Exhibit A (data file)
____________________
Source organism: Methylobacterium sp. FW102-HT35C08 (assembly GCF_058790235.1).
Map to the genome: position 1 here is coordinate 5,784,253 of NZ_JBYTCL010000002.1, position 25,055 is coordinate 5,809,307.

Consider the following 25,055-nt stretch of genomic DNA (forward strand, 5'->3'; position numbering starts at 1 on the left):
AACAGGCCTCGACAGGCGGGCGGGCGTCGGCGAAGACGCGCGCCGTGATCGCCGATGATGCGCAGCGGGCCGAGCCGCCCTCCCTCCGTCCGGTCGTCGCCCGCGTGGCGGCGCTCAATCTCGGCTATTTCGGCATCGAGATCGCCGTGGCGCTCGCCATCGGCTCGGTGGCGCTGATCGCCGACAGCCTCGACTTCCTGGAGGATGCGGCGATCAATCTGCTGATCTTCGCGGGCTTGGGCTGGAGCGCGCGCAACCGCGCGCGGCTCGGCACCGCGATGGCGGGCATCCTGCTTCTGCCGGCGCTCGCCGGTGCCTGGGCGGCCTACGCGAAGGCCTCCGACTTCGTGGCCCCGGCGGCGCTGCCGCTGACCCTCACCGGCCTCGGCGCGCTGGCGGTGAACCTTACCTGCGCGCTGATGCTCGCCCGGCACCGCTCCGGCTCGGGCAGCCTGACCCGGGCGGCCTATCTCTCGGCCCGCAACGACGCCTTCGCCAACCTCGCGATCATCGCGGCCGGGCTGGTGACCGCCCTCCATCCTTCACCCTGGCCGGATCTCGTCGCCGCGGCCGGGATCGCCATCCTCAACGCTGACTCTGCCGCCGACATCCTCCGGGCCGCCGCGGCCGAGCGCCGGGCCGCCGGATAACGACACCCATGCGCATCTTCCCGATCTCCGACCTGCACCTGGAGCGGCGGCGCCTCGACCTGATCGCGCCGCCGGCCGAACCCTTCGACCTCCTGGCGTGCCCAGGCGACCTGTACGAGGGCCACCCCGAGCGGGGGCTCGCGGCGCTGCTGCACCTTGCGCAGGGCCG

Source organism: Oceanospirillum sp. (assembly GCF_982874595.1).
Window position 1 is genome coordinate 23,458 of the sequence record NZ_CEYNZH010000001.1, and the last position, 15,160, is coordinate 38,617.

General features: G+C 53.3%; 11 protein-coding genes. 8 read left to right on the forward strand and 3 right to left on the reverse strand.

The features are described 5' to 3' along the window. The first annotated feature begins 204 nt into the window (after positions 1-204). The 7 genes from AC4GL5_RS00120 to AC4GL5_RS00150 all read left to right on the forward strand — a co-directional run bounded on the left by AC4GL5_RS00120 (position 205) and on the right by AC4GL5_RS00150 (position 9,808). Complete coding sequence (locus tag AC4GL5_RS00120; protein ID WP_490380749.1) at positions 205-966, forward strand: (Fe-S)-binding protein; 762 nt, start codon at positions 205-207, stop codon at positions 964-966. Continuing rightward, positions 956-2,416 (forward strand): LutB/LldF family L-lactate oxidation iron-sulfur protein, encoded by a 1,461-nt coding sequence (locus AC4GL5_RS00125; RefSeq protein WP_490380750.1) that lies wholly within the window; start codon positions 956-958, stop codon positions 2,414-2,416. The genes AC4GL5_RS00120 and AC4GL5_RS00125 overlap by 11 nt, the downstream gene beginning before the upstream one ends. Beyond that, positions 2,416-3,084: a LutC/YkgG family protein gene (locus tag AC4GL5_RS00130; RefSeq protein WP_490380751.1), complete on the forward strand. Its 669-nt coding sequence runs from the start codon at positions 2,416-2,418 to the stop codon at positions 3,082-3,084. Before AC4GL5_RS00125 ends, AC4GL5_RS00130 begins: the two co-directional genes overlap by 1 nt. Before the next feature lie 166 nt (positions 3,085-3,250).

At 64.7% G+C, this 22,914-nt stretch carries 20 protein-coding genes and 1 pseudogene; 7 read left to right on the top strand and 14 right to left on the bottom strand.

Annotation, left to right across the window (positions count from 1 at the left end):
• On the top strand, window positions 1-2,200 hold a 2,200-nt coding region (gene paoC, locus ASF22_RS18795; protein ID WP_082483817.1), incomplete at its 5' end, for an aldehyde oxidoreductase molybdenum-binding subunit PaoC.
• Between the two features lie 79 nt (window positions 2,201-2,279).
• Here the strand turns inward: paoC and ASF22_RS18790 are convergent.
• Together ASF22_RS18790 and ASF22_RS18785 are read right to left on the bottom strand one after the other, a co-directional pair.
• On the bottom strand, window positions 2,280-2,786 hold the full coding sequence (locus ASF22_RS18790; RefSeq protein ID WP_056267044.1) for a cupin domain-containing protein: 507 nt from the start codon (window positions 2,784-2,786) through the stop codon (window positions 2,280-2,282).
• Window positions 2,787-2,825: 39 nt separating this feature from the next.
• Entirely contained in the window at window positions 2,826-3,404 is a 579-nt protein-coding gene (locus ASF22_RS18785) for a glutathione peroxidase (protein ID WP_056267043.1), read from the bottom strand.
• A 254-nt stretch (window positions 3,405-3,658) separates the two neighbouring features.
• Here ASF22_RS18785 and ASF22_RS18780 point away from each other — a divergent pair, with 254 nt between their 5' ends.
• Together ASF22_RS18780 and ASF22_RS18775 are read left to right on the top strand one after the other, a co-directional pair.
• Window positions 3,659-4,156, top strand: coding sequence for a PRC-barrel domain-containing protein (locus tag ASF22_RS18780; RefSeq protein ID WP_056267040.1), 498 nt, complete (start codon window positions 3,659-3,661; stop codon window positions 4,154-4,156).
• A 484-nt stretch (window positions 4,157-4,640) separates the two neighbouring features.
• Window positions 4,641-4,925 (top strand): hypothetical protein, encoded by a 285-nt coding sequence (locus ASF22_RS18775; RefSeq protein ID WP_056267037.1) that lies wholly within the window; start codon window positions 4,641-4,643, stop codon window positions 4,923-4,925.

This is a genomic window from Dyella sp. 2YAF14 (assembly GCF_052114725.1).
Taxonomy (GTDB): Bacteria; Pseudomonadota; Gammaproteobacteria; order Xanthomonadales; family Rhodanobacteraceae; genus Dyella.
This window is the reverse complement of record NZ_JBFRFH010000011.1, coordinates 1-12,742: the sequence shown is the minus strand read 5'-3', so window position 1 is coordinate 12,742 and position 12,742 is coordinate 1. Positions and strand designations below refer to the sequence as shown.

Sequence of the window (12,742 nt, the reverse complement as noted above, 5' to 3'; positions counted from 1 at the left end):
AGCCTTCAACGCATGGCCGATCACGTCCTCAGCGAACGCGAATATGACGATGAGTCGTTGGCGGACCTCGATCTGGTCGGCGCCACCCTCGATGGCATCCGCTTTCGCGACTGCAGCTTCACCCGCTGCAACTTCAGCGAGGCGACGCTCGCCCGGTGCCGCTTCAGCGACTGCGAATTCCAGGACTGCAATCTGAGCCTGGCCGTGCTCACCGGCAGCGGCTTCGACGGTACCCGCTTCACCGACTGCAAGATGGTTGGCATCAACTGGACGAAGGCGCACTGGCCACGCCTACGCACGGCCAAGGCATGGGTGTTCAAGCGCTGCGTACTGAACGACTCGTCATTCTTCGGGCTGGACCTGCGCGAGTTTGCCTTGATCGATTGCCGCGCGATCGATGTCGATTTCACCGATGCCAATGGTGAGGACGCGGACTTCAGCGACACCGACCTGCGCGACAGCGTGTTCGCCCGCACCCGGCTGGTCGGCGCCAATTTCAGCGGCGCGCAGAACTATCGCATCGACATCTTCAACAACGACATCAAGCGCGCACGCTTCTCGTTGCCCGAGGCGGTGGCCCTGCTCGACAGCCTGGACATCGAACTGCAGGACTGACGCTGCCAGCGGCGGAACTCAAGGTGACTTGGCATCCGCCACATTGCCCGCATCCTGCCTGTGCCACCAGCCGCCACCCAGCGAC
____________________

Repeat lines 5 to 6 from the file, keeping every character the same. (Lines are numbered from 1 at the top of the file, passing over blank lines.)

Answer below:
Source organism: Oceanospirillum sp. (assembly GCF_982874595.1).
Window position 1 is genome coordinate 23,458 of the sequence record NZ_CEYNZH010000001.1, and the last position, 15,160, is coordinate 38,617.